A nurse-delivered smoking cessation intervention among hospitalized postoperative patients--influence of a smoking-related diagnosis: a pilot study

Heart Lung. Mar-Apr 1994;23(2):151-6.


Objective: To examine the effect of a nurse-delivered smoking cessation intervention on short-term smoking abstinence among hospitalized postoperative patients.

Design: Prospective, experimental, random assignment.

Setting: Midwestern university-affiliated tertiary medical center.

Patients: Postoperative smokers (n = 80) from cardiovascular, oncology, and general surgical units.

Outcome measure: Self-reported smoking status and saliva cotinine level at 5 to 6 weeks after hospitalization.

Intervention: Three structured smoking cessation sessions during hospitalization, followed by phone calls once a week for 5 weeks after discharge.

Results: Of the experimental group patients, 37.8% were abstinent as compared to 25.6% in the usual care group. Abstinence rates of experimental group patients from cardiovascular (40%) and oncology (64.3%) units were higher than that of GS (13.3%) unit patients. Regardless of group assignment, 100% of cardiovascular and oncology patients abstained during hospitalization, compared to only 10.7% of GS patients.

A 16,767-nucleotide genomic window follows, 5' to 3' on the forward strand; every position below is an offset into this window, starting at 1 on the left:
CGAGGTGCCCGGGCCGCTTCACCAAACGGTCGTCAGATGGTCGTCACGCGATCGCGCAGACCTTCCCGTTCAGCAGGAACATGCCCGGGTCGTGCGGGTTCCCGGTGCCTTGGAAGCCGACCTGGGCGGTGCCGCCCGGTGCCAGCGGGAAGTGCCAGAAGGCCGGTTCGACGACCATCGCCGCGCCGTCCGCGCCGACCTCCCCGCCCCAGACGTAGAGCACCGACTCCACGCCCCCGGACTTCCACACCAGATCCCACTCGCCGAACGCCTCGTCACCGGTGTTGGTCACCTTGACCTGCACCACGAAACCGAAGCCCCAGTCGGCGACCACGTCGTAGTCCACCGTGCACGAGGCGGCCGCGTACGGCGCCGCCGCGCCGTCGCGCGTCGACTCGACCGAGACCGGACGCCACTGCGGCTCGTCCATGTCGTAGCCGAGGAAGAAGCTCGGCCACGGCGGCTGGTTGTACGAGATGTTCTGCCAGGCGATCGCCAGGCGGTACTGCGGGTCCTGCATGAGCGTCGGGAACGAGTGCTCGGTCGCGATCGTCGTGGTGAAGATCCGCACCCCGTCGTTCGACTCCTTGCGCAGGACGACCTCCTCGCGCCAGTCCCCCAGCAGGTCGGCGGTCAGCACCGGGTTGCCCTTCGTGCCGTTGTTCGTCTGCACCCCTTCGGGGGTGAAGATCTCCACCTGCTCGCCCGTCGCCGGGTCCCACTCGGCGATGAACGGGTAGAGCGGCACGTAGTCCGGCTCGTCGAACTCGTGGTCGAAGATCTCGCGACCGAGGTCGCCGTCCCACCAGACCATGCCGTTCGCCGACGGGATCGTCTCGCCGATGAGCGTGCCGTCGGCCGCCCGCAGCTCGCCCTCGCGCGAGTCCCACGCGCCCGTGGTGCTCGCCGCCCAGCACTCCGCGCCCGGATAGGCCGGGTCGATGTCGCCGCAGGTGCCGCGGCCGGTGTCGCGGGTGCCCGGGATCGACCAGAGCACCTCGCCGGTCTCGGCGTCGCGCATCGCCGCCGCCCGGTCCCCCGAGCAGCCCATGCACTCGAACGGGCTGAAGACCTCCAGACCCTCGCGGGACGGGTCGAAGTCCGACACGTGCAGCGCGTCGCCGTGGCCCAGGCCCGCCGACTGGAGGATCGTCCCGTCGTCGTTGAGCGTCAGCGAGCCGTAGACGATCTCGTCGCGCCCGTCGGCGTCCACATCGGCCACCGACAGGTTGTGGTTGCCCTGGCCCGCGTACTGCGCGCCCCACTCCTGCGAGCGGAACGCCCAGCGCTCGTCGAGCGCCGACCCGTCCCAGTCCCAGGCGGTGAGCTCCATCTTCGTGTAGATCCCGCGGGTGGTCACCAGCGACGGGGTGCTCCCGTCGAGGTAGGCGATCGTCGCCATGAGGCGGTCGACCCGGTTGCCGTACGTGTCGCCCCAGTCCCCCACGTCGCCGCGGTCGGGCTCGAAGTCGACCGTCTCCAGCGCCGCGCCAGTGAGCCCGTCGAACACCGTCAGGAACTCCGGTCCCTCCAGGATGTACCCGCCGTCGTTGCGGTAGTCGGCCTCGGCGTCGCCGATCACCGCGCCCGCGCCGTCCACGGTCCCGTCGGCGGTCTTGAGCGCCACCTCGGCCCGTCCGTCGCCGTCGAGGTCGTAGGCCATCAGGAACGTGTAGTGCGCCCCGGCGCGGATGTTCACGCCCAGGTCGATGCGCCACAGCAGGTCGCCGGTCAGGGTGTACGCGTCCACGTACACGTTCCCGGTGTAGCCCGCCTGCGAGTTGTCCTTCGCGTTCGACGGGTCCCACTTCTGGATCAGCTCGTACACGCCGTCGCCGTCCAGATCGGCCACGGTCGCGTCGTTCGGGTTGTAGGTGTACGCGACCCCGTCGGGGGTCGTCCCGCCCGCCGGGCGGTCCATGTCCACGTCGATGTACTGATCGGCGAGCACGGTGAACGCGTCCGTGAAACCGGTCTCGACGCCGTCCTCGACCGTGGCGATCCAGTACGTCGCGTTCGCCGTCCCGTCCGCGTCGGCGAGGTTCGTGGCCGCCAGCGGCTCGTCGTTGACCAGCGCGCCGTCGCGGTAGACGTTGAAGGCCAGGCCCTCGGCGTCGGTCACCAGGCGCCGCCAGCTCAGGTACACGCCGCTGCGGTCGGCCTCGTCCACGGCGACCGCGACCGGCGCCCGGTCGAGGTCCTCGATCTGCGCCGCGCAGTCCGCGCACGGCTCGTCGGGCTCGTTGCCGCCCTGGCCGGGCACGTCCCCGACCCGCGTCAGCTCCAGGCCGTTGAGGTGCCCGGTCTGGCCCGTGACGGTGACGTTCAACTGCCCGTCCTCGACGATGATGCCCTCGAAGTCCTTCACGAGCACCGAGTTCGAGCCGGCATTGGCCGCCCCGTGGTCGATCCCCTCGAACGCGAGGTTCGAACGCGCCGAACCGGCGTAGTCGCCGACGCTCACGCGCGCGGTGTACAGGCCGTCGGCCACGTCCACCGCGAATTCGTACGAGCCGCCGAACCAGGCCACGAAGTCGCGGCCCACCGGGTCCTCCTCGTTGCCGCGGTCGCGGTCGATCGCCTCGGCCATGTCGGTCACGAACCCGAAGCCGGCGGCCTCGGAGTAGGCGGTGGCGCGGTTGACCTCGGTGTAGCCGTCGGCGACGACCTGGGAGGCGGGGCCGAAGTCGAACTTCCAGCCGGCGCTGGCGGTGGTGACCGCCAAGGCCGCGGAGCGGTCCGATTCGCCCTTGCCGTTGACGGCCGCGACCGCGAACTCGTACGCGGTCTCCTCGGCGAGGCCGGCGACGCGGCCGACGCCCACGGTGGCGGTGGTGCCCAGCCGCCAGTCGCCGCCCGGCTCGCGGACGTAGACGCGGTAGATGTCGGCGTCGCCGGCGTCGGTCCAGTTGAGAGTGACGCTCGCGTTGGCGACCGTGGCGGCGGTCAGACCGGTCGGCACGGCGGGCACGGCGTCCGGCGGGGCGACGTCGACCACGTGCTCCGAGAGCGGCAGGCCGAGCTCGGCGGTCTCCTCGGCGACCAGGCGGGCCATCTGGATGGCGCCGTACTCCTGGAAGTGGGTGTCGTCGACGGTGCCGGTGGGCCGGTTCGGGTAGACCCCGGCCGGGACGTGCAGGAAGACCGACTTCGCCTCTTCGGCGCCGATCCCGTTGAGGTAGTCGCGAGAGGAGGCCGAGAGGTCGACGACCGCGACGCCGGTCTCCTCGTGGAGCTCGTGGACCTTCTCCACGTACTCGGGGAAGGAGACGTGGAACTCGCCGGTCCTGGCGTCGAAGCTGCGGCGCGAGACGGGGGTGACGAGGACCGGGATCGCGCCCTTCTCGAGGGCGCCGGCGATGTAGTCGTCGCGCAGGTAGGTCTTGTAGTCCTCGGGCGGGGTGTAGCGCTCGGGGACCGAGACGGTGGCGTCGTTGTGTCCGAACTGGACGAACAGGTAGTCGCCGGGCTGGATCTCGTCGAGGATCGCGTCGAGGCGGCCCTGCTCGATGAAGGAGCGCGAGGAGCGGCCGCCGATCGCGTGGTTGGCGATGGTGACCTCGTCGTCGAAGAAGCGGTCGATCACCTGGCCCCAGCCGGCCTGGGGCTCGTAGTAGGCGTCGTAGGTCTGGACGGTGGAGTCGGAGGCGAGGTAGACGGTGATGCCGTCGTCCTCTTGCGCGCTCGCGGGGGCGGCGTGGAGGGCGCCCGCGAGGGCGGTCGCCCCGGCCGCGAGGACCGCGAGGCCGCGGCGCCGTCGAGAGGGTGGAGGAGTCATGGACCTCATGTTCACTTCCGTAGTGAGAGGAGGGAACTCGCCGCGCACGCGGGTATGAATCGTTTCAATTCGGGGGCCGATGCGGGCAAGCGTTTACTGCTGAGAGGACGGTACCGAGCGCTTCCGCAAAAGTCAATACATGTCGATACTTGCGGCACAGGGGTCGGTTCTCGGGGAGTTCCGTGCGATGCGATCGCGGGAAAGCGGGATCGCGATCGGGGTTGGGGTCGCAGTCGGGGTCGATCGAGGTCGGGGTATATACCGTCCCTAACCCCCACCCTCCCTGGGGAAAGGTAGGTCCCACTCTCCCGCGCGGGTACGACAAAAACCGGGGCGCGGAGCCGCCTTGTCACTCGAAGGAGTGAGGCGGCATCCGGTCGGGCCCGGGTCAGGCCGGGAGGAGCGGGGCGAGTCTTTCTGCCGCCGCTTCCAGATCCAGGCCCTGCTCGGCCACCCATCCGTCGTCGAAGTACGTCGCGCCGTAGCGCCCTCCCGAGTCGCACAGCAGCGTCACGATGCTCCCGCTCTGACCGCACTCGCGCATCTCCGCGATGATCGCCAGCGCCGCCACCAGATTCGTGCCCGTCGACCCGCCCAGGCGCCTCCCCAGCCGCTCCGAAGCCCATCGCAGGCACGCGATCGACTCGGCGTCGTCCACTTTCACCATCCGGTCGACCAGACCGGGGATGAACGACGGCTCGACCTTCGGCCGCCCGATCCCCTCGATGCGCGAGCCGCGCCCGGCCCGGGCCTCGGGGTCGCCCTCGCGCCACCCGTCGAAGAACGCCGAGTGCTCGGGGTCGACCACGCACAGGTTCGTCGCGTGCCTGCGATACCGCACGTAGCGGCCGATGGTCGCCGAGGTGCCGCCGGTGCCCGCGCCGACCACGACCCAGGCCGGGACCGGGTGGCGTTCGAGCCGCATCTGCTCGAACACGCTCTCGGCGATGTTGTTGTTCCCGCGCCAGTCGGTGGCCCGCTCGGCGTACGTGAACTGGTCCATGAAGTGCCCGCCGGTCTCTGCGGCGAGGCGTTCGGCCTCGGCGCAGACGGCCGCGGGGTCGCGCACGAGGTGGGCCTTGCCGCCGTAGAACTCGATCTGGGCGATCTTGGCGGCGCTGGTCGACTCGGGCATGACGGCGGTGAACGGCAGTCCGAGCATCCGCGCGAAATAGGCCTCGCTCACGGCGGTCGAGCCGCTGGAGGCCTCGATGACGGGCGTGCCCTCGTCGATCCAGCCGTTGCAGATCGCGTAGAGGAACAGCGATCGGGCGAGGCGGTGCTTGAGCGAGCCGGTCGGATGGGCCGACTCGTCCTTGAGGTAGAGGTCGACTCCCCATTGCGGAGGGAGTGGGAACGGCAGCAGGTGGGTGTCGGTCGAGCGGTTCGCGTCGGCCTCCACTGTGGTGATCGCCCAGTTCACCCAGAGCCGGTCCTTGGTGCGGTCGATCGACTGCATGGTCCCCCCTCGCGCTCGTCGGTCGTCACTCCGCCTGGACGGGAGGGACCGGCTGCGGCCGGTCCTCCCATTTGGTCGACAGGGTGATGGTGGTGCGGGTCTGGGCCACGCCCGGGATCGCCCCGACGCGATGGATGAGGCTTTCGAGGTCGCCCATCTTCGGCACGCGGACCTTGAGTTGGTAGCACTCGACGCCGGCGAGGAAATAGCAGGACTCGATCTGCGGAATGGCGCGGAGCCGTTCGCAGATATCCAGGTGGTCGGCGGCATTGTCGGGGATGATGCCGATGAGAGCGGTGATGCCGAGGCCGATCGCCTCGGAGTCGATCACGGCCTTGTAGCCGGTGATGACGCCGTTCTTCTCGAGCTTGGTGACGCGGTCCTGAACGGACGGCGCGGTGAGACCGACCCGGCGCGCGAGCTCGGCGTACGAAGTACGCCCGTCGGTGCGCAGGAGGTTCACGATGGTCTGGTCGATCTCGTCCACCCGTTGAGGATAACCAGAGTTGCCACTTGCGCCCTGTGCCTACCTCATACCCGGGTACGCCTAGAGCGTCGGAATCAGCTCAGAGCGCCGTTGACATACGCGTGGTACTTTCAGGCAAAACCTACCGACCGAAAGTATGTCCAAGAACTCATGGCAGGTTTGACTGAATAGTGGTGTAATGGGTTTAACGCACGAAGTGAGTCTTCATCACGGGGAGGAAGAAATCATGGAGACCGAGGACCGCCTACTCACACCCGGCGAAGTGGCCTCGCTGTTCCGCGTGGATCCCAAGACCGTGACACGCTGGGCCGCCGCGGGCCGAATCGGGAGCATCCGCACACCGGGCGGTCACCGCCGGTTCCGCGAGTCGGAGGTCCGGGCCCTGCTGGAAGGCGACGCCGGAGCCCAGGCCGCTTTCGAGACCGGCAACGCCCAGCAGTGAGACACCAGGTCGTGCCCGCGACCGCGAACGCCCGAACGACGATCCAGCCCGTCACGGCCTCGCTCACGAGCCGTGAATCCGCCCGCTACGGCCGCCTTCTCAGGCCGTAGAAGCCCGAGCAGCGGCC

Conclusions: Preliminary results indicate that a nurse-delivered cessation intervention may be effective postoperatively among smokers with an identified smoking-related diagnosis.

Publication types

  • Research Support, Non-U.S. Gov't

MeSH terms

  • Adult
  • Aged
  • Cardiovascular Diseases / diagnosis*
  • Cardiovascular Diseases / etiology
  • Female
  • Hospitalization*
  • Humans
  • Lung Neoplasms / diagnosis*
  • Lung Neoplasms / etiology
  • Male
  • Middle Aged
  • Nursing Care*
  • Pilot Projects
  • Postoperative Care / nursing*
  • Prospective Studies
  • Random Allocation
  • Smoking / adverse effects
  • Smoking Cessation*
  • Smoking Prevention*